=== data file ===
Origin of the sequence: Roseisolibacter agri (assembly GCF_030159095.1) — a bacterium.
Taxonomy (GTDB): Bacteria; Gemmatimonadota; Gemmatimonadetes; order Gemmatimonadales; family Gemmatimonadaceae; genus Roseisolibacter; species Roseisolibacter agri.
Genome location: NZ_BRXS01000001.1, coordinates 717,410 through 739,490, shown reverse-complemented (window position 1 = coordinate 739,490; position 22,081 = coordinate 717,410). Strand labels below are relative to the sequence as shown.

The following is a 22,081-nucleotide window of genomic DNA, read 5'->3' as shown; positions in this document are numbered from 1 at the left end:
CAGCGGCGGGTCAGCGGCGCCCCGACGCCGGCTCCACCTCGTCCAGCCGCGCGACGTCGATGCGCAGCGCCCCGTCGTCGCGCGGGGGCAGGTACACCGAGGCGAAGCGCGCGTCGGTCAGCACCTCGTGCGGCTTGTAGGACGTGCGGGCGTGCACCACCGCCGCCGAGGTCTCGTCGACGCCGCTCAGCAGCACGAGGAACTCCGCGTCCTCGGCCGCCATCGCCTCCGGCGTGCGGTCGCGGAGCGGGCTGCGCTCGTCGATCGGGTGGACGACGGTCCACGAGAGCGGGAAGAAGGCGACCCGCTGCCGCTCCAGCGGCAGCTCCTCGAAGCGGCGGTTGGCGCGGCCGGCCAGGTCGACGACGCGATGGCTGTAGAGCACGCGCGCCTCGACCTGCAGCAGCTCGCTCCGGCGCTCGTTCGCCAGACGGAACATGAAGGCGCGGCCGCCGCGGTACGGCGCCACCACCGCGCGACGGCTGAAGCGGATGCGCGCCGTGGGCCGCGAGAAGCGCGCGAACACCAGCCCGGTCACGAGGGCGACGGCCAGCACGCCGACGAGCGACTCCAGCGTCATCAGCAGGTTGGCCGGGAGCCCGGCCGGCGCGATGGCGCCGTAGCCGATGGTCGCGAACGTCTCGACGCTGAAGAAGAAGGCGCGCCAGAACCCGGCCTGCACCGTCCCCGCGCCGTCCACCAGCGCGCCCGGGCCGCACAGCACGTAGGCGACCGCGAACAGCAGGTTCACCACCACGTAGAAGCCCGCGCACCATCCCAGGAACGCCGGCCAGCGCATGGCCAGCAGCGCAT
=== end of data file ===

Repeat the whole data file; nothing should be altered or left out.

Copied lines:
Origin of the sequence: Roseisolibacter agri (assembly GCF_030159095.1) — a bacterium.
Taxonomy (GTDB): Bacteria; Gemmatimonadota; Gemmatimonadetes; order Gemmatimonadales; family Gemmatimonadaceae; genus Roseisolibacter; species Roseisolibacter agri.
Genome location: NZ_BRXS01000001.1, coordinates 717,410 through 739,490, shown reverse-complemented (window position 1 = coordinate 739,490; position 22,081 = coordinate 717,410). Strand labels below are relative to the sequence as shown.

The following is a 22,081-nucleotide window of genomic DNA, read 5'->3' as shown; positions in this document are numbered from 1 at the left end:
CAGCGGCGGGTCAGCGGCGCCCCGACGCCGGCTCCACCTCGTCCAGCCGCGCGACGTCGATGCGCAGCGCCCCGTCGTCGCGCGGGGGCAGGTACACCGAGGCGAAGCGCGCGTCGGTCAGCACCTCGTGCGGCTTGTAGGACGTGCGGGCGTGCACCACCGCCGCCGAGGTCTCGTCGACGCCGCTCAGCAGCACGAGGAACTCCGCGTCCTCGGCCGCCATCGCCTCCGGCGTGCGGTCGCGGAGCGGGCTGCGCTCGTCGATCGGGTGGACGACGGTCCACGAGAGCGGGAAGAAGGCGACCCGCTGCCGCTCCAGCGGCAGCTCCTCGAAGCGGCGGTTGGCGCGGCCGGCCAGGTCGACGACGCGATGGCTGTAGAGCACGCGCGCCTCGACCTGCAGCAGCTCGCTCCGGCGCTCGTTCGCCAGACGGAACATGAAGGCGCGGCCGCCGCGGTACGGCGCCACCACCGCGCGACGGCTGAAGCGGATGCGCGCCGTGGGCCGCGAGAAGCGCGCGAACACCAGCCCGGTCACGAGGGCGACGGCCAGCACGCCGACGAGCGACTCCAGCGTCATCAGCAGGTTGGCCGGGAGCCCGGCCGGCGCGATGGCGCCGTAGCCGATGGTCGCGAACGTCTCGACGCTGAAGAAGAAGGCGCGCCAGAACCCGGCCTGCACCGTCCCCGCGCCGTCCACCAGCGCGCCCGGGCCGCACAGCACGTAGGCGACCGCGAACAGCAGGTTCACCACCACGTAGAAGCCCGCGCACCATCCCAGGAACGCCGGCCAGCGCATGGCCAGCAGCGCAT